Jeffrey Sachs, Calestous Juma, and Konrad Von Moltke (International Institute for Sustainable Development)

Panel discussion providing an Overview of the Origins and Evolution of the Precautionary Principle
Konrad Von Moltke, International Institute for Sustainable Development, highlighted the fact that the scientific basis of all of modern environmental policy involves some degree of uncertainty, and that governance procedures to deal with this uncertainty are essentially the institutions of precaution. He said the international community should stop arguing over the meaning of the precautionary principle, but should instead strive to better understand the institutions through which governments move from science to policy. (kvm@dartmouth.edu)
Carolyn Raffensperger, Science and Environmental Health Network, supported application of the precautionary principle as humans have caused damage, sometimes catastrophic, with technologies and that the present magnitude of the human-induced change is unprecedented. To operationalize the principle, Raffensperger proposed four provisions, including people's duty to take anticipatory action; the burden of proof on the proponents of a technology; examination of a full range of alternatives; and open, informed and democratic decision-making, including affected parties. She concluded by noting, inter alia, that the principle: is not optional in view of the magnitude of potential damage; requires more and different science; employs ethics, as well as science; and is no longer an academic, but now a public, debate. (craffensperger@compuserve.com)

Above left: Amir Attaran, Center for International Development, Malaria Project; Above right: Philip Bereano, Department of Technical Communications, University of Washington, Seattle, USA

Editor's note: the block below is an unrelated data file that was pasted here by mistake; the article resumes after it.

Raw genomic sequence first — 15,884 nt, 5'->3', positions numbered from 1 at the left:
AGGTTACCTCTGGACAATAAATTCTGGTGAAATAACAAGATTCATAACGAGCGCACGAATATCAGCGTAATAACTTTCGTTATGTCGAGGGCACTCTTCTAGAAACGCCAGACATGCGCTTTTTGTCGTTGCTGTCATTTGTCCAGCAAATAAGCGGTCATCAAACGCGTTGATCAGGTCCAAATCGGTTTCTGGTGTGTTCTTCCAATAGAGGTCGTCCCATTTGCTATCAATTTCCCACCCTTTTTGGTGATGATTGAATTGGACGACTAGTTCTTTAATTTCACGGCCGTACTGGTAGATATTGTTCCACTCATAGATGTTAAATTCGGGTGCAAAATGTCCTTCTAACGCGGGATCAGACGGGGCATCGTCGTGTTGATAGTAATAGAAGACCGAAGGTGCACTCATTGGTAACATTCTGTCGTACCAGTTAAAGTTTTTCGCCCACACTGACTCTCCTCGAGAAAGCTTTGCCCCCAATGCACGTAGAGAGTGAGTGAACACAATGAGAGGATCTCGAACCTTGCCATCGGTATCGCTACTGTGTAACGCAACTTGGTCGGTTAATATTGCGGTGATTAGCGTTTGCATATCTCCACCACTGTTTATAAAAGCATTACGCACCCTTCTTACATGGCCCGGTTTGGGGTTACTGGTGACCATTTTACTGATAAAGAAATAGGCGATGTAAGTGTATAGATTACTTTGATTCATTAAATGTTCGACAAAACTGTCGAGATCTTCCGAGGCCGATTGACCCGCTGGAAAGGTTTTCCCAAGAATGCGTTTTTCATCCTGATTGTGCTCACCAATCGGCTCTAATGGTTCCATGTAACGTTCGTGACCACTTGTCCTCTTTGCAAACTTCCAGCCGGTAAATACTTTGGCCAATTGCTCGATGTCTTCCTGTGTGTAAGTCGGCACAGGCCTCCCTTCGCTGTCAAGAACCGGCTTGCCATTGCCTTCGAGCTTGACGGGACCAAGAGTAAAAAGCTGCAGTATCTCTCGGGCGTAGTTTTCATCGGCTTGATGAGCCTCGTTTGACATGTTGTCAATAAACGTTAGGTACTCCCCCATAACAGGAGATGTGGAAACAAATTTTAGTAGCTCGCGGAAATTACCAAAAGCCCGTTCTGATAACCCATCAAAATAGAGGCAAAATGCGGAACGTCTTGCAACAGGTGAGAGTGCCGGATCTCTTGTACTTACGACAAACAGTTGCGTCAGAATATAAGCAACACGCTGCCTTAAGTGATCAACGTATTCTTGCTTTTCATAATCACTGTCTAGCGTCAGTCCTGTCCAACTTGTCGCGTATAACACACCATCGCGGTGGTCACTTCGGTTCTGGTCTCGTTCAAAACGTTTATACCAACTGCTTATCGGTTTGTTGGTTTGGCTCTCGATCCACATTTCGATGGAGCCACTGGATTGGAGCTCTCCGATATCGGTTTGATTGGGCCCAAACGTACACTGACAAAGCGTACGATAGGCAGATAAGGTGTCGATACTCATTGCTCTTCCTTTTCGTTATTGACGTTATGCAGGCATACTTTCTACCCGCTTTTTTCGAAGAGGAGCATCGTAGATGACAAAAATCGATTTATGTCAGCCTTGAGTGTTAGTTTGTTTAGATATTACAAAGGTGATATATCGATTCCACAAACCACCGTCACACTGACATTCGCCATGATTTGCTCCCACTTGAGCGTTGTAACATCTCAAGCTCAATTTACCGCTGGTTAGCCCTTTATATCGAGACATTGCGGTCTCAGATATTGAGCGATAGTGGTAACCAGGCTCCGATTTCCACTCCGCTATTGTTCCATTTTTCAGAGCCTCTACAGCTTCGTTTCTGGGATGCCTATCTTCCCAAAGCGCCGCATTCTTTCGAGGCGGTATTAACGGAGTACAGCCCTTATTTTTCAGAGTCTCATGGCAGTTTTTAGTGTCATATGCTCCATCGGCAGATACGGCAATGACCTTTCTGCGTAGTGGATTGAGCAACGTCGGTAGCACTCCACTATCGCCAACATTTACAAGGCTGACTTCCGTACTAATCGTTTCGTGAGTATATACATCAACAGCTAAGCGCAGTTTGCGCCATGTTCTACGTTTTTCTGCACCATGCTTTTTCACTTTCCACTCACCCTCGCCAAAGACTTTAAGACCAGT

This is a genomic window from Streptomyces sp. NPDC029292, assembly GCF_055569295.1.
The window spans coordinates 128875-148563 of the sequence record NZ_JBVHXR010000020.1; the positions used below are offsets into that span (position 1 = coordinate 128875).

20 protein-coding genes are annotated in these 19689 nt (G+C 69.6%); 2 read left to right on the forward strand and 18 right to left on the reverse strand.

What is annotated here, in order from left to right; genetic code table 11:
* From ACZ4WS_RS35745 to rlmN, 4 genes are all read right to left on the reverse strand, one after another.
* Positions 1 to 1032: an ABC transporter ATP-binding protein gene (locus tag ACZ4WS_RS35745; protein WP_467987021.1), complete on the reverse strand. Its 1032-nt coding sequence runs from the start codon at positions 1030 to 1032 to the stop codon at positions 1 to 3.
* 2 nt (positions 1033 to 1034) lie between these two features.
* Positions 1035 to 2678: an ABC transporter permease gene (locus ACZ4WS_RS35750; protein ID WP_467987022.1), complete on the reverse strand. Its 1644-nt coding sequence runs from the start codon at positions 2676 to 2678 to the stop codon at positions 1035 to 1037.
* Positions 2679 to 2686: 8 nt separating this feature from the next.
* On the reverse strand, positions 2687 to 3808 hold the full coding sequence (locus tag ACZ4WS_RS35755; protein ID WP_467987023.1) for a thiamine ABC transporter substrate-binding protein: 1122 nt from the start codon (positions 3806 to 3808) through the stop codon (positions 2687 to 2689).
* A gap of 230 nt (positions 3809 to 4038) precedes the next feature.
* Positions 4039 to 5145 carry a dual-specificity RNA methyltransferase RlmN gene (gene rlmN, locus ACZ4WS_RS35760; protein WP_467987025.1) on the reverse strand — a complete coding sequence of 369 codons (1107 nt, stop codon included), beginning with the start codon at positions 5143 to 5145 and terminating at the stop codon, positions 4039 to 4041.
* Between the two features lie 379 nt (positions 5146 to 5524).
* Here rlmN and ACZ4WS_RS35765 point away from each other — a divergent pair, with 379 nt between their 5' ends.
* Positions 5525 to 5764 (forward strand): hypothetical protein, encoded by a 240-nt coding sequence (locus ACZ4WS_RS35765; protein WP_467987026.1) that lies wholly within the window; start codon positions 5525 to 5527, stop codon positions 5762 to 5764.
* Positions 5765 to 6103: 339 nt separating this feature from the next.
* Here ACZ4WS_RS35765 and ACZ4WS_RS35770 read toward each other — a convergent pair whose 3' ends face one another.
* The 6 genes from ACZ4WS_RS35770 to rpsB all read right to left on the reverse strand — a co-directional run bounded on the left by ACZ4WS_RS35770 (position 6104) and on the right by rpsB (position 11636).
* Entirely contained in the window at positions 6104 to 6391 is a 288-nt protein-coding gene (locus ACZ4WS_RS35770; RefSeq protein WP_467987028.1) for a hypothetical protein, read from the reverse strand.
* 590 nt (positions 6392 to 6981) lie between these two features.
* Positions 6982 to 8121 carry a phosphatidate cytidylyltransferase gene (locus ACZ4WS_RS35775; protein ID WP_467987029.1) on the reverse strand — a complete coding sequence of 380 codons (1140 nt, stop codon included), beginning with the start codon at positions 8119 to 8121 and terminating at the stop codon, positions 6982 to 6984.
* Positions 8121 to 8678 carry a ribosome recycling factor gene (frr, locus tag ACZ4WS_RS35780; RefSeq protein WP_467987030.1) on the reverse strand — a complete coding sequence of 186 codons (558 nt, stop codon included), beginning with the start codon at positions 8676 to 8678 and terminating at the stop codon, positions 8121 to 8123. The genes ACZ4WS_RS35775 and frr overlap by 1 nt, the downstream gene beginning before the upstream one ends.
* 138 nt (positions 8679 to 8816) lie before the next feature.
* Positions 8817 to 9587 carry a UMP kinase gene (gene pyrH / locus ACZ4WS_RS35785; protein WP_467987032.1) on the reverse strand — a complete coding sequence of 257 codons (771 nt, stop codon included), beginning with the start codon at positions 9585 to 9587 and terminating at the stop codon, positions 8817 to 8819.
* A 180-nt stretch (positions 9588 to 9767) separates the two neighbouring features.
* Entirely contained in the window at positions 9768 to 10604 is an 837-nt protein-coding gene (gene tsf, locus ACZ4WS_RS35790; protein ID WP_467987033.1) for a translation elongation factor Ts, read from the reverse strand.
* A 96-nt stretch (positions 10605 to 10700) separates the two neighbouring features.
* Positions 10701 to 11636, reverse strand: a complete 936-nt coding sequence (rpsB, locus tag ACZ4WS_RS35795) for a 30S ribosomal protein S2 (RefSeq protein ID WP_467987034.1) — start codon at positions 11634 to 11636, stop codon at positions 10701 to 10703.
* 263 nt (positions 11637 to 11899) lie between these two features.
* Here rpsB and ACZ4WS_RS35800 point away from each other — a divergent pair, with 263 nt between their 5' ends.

Book Presentation and Discussion: Pandora's Picnic Basket: The Potential and Hazards of Genetically Modified Foods by Alan McHughen
Alan McHughen, genetic engineer and author of Pandora's Picnic Basket/Consumers' Guide to GM Foods, explained the process used to write the book. He noted that it is generally based on questions, whether simple, complex, outlandish, environmental, social, scientific or ethical, posed to him by the public. He noted the extremes on both sides of the biotechnology debate, remarking that positions have often hinged on bad science and/or false assumptions. He added that increased public scrutiny of biotechnology is generally a positive development. He stressed the need for a common understanding of the precautionary principle, otherwise it will be applied in self-serving, and ultimately conflicting, ways. He emphasized the need to look at the current status quo in terms of techniques that biotechnological methods could replace, noting that many conventional activities present greater threats to the environment and human health, yet are not subject to the precautionary principle. (mchughen@duke.usask.ca)
In a slide presentation, McHughen also compared the Canadian regulatory process for approving a conventionally-bred variety of flax and a genetically modified variety, noting an almost excessive burden of additional information for the GM crop (illustrated in photo) despite a difference only with regard to tolerance of herbicide residues in the soil.

Center for International Development

bullet CID homepage bullet Conference Program
bullet CID events bullet Abstracts and Viewpoints
bullet International Conference on Biotechnology in the Global Economy homepage  

Other biotechnology-related sites

bullet CBD Secretariat web site

bullet ENB coverage of CBD COP-5, Nairobi, May 2000

bullet Linkages biodiversity page

bullet ENB coverage of resumed Ex-COP, Montreal, January 2000

bullet Links to other Biotechnology-related sites

bullet SD coverage of 1999 conference on Biotechnology in the Global Economy

�2000, IISD. All rights reserved.